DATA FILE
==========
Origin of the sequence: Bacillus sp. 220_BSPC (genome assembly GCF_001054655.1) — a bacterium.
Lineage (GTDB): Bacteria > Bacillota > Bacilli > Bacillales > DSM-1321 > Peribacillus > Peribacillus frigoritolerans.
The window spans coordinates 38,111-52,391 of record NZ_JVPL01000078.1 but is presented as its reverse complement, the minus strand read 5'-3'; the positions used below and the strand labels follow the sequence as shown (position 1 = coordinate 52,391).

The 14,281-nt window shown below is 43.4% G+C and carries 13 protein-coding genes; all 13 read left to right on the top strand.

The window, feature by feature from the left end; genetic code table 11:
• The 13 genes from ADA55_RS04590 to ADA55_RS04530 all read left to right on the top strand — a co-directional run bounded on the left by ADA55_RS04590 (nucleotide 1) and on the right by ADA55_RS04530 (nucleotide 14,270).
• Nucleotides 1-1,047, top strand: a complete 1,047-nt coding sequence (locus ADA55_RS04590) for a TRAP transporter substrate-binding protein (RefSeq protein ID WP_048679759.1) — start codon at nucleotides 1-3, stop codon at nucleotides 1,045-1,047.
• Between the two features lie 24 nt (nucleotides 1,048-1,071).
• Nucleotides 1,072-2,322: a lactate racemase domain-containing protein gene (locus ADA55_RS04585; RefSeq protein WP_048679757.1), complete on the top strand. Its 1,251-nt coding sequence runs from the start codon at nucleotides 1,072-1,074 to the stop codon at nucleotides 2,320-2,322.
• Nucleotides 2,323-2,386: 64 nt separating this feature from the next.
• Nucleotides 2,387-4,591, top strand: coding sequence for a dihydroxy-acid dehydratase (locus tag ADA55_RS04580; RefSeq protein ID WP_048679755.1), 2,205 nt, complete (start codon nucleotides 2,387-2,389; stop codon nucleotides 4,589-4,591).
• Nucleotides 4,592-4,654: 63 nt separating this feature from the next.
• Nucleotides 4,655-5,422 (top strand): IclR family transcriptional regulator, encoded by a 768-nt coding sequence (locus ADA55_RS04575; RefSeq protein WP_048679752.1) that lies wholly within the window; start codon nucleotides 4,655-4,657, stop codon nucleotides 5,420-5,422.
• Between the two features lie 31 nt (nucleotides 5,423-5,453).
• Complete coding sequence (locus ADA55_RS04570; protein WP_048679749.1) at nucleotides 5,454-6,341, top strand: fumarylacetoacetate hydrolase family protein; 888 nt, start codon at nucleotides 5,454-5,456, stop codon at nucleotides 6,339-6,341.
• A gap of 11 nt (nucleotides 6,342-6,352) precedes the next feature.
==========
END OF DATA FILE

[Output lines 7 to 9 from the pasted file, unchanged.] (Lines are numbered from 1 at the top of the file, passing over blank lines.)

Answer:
• Nucleotides 1-1,047, top strand: a complete 1,047-nt coding sequence (locus ADA55_RS04590) for a TRAP transporter substrate-binding protein (RefSeq protein ID WP_048679759.1) — start codon at nucleotides 1-3, stop codon at nucleotides 1,045-1,047.
• Between the two features lie 24 nt (nucleotides 1,048-1,071).
• Nucleotides 1,072-2,322: a lactate racemase domain-containing protein gene (locus ADA55_RS04585; RefSeq protein WP_048679757.1), complete on the top strand. Its 1,251-nt coding sequence runs from the start codon at nucleotides 1,072-1,074 to the stop codon at nucleotides 2,320-2,322.